Unprecedented levels of health testing are underway in the UAE, and while that will inevitably confirm more cases of Covid-19, it will also enable health authorities to contain the virus.
On Sunday, the Ministry of Health and Prevention announced it had completed more than 220,000 laboratory tests for coronavirus.
The latest analysis of global figures had already placed the country sixth on an international league table of population testing, seen as the gold-standard in limiting contagion.
As of March 20, only China, South Korea, Italy, Germany and Russia had tested more than the UAE’s figure of 125,000 completed nasal swabs.
Just nine days later and the number of swabs tests in the community had spiked by 76 per cent, or an extra 95,000 people, to show how testing capacity across the country has been ramped up.
It makes the UAE's testing coverage at more than 22,900 samples per million people; the second highest test density in the world.
Testing is set to continue at an even greater pace as more Department of Health drive-through centres open across the emirates.
The first cars were accepted at the Abu Dhabi hub on Saturday.
Further sites in Dubai, Sharjah, Ajman, Umm Al Quwain, Ras Al Khaimah, Fujairah, Al Ain and Al Dhafra will offer quick tests with the latest medical technology in days.
Each site will have the capacity to test around 600 people a day.
As a result, confirmed cases of coronavirus are also expected to soar - but that means known infected patients can be placed into quarantine and get the required treatment to help limit further spread of the virus.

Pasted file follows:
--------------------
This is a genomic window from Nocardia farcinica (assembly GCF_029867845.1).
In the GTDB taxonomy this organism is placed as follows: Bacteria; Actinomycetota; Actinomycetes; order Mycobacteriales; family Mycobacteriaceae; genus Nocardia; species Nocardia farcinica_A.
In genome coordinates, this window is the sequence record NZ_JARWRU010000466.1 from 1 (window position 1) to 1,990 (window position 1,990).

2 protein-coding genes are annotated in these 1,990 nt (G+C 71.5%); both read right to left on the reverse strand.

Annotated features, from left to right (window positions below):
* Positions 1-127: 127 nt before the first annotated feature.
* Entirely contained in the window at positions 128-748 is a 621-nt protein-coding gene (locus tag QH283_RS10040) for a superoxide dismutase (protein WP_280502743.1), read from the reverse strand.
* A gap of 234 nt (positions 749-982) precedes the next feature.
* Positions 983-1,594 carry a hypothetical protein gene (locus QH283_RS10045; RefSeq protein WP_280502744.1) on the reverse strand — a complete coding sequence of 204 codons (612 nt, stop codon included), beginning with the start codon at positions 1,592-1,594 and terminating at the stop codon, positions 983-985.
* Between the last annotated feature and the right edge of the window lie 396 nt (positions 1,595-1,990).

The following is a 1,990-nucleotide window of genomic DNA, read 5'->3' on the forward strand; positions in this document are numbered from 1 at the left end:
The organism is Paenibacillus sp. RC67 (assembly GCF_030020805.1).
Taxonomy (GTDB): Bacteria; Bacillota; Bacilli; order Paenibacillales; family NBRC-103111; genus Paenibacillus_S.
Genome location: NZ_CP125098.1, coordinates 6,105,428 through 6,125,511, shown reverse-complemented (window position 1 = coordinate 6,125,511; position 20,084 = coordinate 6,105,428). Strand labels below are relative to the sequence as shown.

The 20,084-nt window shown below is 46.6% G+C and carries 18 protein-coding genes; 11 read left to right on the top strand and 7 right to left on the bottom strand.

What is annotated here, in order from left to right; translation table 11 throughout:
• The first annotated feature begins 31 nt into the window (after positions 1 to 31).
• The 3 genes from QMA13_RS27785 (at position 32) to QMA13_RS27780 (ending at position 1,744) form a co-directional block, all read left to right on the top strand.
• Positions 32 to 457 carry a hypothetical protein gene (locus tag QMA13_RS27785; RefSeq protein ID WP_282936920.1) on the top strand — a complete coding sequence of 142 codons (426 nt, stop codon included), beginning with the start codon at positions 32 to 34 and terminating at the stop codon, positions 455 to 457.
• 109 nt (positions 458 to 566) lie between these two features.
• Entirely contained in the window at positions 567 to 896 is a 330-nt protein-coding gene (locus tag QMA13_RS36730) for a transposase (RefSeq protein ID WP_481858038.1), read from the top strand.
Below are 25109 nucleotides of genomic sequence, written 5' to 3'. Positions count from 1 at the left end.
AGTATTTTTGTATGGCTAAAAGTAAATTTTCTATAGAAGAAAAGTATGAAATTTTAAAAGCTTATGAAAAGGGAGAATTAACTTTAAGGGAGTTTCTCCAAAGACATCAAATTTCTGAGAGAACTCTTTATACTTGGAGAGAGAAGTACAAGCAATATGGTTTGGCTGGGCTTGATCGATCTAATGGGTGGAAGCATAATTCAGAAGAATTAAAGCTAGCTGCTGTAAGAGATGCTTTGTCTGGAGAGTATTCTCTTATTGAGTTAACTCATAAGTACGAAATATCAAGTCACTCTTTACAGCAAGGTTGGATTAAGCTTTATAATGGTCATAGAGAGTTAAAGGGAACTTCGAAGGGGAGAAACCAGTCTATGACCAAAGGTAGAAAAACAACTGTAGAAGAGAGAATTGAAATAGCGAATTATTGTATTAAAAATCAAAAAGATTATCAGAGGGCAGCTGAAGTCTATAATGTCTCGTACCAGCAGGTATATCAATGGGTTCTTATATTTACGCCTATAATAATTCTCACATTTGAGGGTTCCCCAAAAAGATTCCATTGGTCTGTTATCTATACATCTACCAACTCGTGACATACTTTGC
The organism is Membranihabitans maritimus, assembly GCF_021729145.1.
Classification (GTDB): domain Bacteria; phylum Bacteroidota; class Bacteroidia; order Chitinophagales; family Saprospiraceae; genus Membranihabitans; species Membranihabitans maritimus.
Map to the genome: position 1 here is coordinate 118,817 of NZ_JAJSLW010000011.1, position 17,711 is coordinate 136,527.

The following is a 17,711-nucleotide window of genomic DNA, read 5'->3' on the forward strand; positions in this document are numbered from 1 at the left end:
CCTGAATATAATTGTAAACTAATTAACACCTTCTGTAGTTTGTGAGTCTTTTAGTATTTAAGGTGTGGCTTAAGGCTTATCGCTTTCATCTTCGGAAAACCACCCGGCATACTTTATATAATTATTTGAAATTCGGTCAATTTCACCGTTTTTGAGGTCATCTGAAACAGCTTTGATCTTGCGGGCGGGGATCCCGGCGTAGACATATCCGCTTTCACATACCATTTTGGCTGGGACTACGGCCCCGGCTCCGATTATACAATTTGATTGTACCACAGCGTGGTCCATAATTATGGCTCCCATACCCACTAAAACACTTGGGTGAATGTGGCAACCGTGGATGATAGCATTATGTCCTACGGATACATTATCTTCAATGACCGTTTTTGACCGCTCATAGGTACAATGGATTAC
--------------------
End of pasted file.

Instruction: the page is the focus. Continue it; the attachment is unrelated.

That in turn, should accelerate the country’s ability to return to some resemblance of normality, although restrictions are likely to be in place for some time.
Global data on how many tests are being done from nation-to-nation can be difficult to collate.
With no centralised World Health Organisation data on Covid-19 testing and most countries not providing official reports on completed sampling, an accurate reflection of the actual numbers tested is unclear.
The WHO does however publish a daily situation report that is updated three times a day.
According to the University of Oxford, vital statistics on those infected, such as demographics, travel dates and keys dates for each patient such as onset of symptoms and quarantine periods are also helping scientists better understand the virus.
Individual data on a global scale has not been openly available in previous disease outbreaks.